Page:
The OFT conducted a compliance audit, examining 500 supplier relationships with the UK's largest four supermarkets, Tesco, Asda, Sainsbury's and Morrisons, and found little evidence that the Code - which came into force in June 2004 - was being breached.
However, OFT suggested that the Code would be rendered largely ineffective 'without the use of mediation [being used] to resolve disputes', and that its success was dependent on suppliers using it for that purpose.
'The OFT believes that suppliers should overcome the fear of complaining and use the Code's dispute resolution procedure when they have concerns about their dealings with supermarkets,' said a statement from the regulatory body. Nevertheless, it suggested that changing the Code itself would be unlikely to tackle the problem.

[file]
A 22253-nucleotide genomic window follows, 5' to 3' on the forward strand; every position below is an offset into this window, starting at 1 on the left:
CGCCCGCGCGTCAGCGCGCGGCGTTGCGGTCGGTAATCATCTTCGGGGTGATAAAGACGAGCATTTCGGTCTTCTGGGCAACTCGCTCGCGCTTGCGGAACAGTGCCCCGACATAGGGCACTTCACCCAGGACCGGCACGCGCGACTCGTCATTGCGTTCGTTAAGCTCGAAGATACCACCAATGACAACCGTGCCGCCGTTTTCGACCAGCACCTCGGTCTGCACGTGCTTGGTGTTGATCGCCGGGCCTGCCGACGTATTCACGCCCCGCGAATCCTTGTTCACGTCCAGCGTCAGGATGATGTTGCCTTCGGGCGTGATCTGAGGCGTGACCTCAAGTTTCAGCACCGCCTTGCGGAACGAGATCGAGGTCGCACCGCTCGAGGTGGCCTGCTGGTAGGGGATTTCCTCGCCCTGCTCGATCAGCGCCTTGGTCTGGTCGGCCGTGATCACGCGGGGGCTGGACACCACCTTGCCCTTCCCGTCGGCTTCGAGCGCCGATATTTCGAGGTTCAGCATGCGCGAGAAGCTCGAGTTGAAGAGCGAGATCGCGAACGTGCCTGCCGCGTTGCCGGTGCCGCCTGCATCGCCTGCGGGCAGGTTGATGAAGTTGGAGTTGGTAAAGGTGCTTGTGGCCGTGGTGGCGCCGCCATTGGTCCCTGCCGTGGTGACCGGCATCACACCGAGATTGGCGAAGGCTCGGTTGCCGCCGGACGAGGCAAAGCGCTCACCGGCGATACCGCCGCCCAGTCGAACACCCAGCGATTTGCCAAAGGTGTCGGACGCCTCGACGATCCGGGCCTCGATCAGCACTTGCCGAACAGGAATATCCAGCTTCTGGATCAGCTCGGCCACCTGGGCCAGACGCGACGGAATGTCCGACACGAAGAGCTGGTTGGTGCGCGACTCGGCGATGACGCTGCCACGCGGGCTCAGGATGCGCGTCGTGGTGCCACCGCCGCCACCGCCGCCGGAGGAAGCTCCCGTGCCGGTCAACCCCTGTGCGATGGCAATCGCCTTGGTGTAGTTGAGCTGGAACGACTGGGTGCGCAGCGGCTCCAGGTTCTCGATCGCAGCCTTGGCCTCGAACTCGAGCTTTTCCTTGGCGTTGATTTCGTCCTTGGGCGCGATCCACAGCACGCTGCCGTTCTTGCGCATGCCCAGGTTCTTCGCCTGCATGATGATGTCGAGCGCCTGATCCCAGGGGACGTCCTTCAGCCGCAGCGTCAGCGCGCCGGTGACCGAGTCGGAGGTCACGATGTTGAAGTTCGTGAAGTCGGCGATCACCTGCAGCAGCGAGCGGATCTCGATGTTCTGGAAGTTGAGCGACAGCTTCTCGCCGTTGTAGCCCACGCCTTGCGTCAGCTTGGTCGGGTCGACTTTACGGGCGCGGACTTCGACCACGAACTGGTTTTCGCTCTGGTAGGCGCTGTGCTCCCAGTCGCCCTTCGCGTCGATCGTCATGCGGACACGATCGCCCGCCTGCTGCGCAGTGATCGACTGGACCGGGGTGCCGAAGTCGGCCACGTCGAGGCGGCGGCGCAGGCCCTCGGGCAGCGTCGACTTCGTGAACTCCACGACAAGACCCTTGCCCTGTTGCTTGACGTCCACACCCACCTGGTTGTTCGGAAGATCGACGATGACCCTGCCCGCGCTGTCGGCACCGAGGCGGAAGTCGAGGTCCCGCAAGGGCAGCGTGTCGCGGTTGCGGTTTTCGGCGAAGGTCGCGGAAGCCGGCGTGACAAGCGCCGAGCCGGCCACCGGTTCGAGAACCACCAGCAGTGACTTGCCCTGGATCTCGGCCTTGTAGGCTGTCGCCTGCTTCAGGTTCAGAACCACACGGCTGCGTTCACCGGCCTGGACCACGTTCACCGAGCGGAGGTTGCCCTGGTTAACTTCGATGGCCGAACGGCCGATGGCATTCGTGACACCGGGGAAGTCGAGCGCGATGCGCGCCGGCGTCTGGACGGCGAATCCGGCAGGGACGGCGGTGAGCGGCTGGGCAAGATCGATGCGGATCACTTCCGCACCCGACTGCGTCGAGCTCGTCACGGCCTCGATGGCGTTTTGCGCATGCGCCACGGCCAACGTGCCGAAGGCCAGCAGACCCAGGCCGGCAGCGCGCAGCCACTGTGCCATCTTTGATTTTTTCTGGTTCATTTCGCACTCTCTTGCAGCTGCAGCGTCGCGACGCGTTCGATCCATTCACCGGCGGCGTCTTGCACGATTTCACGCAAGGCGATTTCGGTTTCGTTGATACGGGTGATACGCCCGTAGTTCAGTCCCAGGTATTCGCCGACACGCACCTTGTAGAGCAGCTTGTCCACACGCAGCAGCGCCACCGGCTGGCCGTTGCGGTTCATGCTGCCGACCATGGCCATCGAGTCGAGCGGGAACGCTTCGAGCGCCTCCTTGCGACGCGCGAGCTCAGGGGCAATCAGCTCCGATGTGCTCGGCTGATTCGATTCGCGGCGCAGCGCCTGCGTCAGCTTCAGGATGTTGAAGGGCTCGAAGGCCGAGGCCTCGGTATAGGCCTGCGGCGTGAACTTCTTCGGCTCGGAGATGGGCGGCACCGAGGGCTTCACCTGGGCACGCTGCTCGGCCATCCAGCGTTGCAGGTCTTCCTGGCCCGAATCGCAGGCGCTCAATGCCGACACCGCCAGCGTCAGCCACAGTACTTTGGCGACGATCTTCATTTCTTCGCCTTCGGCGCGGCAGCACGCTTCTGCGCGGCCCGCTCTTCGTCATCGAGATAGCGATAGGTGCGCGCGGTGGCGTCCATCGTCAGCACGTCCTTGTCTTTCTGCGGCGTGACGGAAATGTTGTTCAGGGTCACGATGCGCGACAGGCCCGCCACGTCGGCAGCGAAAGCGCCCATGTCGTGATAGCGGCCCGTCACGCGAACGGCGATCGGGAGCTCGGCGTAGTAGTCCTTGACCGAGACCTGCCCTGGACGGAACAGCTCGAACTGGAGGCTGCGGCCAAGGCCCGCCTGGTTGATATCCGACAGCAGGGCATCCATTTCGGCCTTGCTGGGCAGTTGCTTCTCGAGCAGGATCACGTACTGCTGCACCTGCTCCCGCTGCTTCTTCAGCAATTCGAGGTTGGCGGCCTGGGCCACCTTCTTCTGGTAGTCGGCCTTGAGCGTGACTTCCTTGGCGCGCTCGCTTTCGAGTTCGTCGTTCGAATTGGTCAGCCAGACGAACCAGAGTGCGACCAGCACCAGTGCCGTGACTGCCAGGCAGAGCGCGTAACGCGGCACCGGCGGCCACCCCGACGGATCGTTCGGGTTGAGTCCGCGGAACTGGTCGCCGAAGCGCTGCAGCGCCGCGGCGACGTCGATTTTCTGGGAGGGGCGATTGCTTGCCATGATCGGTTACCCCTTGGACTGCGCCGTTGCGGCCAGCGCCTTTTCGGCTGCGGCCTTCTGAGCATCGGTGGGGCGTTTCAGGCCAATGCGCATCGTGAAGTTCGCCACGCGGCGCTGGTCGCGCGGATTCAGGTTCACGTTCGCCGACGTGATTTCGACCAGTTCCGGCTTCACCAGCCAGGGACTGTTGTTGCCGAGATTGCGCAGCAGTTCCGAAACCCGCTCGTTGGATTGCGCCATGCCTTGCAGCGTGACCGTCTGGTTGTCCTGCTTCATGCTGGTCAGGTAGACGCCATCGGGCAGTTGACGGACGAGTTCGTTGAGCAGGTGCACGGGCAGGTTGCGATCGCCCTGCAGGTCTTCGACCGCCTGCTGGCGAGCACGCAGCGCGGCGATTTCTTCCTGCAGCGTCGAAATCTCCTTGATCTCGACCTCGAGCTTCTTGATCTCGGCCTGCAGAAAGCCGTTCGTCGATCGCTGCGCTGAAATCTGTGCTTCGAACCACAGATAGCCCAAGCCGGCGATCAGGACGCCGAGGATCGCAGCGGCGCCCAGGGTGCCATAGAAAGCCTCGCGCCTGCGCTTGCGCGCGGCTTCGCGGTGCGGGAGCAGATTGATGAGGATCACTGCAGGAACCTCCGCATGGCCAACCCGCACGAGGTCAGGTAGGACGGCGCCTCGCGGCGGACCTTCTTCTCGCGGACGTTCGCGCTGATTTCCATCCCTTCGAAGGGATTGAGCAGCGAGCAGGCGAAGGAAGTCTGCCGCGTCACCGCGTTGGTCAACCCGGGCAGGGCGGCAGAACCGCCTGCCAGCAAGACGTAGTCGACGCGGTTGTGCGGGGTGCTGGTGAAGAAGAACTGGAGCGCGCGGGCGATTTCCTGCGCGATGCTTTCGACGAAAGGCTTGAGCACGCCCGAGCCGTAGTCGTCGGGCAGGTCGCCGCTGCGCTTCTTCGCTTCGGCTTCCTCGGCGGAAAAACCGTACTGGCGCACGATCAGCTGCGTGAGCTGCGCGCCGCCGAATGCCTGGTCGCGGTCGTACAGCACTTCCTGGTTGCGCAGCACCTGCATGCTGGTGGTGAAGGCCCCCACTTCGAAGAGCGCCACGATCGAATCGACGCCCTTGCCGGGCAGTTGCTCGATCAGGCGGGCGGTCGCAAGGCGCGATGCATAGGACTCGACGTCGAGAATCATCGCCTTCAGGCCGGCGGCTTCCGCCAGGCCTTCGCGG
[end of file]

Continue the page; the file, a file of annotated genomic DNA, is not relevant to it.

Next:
The agency gave its approval to proposals for a voluntary Buyers' Charter designed to ensure that the supermarket and supplier relationship is conducted fairly, but some analysts remain sceptical of its chances of success.
'A proposal for a voluntary charter is welcomed by the authorities,but is this, in reality, any more likely to be adhered to than the Code?' said Seymour Pierce director Richard Ratner. 'All in all, it looks as if nothing much is likely to change, especially given that most of the suppliers are too frightened to complain. Plus ça change,' he said.